Kenneth Bird (copy)

Kenneth Bird

The writer, of Omaha, is president/CEO of Avenue Scholars and former chair of Children’s Hospital & Medical Center.

Margaret Doorly was furious. The year was 1942, and the wife of Omaha World-Herald Publisher Henry Doorly had been admitted to the hospital for a brief illness. Upon discharge, she witnessed a mother and father who couldn’t afford the $10 deposit required for their child to be seen by doctors. They were about to be turned away for care when Mrs. Doorly offered to pay the fee. According to a former World-Herald editor, Hollis Limprecht, she went home “throwing sparks” and told her husband something needed to be done for Omaha children in need of health care.

This chance encounter helped launch a community-wide effort to open a children’s hospital — a special place devoted to the care of children where no one would ever be turned away due to an inability to pay. Children’s Memorial Hospital opened its doors in 1948; today, we know it as Children’s Hospital & Medical Center. More than 70 years ago, a simple truth rallied our community toward opening its own children’s hospital: Children deserve our very best. As a lifelong educator and champion for children, this conviction has been at the heart of my life.

I couldn’t help but reflect on this story as I watched the final steel beam be placed atop Children’s Hubbard Center for Children last month. Set to open in 2021, the Hubbard Center is a project born of necessity. In the last few years, there have been times when Children’s has had to turn children away due to lack of space. This was not acceptable to Children’s, it shouldn’t be acceptable to our community and, I think it’s safe to say, it would not have been acceptable to Mrs. Doorly. Children’s is enhancing its physical and clinical capabilities to better serve children — not for growth’s sake, but rather from a firm belief it’s the right thing to do for children and from a desire to continue to serve this community well for generations to come. As I watched the beam’s installation, I was struck by how much — and how little — has changed since 1948.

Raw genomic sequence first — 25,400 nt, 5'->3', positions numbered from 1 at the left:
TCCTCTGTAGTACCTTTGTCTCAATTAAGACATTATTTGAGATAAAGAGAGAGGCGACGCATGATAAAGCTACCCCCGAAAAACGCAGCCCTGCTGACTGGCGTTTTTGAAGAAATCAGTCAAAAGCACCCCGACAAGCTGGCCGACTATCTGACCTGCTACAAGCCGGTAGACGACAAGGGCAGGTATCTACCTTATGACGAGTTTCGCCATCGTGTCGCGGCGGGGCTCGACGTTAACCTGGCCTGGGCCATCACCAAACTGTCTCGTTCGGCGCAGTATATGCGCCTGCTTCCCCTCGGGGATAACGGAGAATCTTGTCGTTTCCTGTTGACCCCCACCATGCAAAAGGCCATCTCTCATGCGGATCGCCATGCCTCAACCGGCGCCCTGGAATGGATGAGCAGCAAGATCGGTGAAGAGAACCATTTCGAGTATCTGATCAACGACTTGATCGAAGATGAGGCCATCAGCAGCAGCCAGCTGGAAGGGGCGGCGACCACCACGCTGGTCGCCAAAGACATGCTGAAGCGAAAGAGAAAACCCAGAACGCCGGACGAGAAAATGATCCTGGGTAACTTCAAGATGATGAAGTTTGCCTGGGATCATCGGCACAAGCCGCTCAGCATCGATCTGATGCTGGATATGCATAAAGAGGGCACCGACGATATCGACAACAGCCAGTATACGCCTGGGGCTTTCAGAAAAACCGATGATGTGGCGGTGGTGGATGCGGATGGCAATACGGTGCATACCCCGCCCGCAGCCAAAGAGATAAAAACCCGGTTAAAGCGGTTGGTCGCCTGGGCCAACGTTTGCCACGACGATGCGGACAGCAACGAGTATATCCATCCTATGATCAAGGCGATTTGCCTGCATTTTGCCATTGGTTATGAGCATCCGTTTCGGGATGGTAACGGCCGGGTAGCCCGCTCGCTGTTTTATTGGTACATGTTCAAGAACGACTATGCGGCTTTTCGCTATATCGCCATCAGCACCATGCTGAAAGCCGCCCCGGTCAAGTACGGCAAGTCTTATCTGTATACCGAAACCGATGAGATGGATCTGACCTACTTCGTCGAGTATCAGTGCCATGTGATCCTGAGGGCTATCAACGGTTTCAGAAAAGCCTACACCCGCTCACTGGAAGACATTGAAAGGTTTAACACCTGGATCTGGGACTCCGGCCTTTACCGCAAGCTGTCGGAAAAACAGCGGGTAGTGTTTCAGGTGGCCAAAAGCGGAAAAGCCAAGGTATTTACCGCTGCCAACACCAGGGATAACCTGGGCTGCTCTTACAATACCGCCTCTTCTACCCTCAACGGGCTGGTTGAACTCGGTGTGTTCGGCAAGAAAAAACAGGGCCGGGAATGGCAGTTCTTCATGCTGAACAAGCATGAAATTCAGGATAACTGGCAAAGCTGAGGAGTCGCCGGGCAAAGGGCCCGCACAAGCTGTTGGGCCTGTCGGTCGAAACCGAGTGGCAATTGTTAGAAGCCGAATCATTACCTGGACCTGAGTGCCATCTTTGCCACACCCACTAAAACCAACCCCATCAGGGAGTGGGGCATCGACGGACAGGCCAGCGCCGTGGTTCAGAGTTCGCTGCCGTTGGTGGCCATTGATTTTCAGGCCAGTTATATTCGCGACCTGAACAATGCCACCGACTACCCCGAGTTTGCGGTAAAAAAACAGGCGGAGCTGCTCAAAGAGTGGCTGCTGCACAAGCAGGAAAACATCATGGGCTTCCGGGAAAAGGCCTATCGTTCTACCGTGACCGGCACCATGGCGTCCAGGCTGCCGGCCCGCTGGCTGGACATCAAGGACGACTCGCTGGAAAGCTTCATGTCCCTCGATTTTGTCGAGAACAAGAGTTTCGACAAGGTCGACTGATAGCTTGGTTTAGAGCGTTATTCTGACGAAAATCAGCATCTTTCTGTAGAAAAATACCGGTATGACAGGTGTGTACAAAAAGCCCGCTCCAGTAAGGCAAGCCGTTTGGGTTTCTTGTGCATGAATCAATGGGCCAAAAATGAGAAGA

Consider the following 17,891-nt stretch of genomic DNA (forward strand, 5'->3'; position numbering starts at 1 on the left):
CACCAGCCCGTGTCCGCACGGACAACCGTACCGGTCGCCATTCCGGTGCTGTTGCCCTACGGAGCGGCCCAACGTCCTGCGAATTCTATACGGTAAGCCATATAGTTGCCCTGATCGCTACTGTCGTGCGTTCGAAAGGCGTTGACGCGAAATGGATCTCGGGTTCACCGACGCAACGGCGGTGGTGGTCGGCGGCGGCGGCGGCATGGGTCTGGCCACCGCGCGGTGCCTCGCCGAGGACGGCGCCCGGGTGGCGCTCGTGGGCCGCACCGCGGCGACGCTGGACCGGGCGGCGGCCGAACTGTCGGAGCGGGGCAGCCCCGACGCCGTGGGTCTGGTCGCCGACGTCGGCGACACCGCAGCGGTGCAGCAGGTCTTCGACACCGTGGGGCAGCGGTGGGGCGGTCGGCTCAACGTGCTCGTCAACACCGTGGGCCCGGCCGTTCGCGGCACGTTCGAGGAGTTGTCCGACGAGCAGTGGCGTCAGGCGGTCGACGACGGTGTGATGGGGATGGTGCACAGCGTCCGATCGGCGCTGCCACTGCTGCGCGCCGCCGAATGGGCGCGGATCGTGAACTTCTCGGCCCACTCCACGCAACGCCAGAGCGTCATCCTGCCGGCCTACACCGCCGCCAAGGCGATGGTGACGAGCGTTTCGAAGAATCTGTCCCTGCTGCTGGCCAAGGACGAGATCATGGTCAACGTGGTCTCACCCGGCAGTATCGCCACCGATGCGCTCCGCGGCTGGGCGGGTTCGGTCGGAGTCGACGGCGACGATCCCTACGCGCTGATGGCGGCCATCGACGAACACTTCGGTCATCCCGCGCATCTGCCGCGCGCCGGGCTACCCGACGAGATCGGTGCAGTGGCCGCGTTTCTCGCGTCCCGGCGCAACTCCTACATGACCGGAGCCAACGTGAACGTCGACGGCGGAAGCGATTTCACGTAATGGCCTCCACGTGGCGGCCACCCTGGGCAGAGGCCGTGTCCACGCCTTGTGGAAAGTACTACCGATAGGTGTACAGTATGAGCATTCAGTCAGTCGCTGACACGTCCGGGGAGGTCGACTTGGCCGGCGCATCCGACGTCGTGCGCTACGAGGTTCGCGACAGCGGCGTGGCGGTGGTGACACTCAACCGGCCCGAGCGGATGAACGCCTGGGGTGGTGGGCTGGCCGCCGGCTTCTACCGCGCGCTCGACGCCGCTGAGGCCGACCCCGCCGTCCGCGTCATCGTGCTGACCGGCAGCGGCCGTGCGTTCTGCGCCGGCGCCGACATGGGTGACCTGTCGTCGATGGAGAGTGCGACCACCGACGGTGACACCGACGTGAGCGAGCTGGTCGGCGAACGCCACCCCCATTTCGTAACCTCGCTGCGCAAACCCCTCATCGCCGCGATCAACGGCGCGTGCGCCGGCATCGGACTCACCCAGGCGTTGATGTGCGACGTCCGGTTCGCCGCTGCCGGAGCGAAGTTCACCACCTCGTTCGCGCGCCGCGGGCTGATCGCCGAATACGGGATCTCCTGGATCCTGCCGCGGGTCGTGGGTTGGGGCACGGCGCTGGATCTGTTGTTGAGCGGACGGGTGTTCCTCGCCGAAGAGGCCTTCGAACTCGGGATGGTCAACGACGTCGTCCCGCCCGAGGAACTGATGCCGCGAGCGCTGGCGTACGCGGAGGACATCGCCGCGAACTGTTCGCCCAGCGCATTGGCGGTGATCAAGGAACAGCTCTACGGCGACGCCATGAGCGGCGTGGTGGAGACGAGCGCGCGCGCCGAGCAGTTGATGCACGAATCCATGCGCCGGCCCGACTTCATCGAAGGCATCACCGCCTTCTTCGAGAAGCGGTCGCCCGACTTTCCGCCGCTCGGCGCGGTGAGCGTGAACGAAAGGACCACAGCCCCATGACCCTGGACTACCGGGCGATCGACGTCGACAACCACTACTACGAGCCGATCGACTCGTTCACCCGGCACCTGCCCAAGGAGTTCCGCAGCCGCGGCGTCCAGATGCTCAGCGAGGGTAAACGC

Perhaps the greatest change is health care itself; health care is evolving rapidly at an accelerating pace. Today, health care is more advanced, specialized, complicated, competitive and costly — particularly in pediatrics. Pediatric resources are rare, and put at risk by unnecessary duplication and fragmentation. The team at Children’s will tell you they’re caring for sicker children than ever before with conditions more chronic, complex and critical than most of us can imagine. Thanks to research, innovation and an institution that has refused to settle for the status quo, children who would not have survived in 1948 are able to thrive here in 2019. No longer a community hospital, Children’s is a nationally recognized pediatric leader that serves children from a five-state region and across the country.

Children’s is our only full-service pediatric hospital, and its quality, depth and breadth of specialty expertise is unrivaled. I don’t think most of us realize how lucky Omaha is to have such a world-class resource given our area’s relative population. A strong children’s hospital is a critical community asset, and it is to our detriment if we take such a treasure and such a team for granted.

Many things have not changed since 1948. Omaha is still a community known for its generosity, values and vision. Children’s is still focused on its powerful mission: To improve the life of every child. And, of course, children still deserve our best intentions and efforts; they are worthy of our investment and support. Children — the smallest, most vulnerable among us — are our collective future. Nelson Mandela’s famous quote rings true: “There can be no keener revelation of a society’s soul than the way in which it treats its children.”

Children’s Hospital & Medical Center is doing the right thing for the long-term health and prosperity of our community and, more importantly, the right thing to do for the children and families whose lives truly depend on it.

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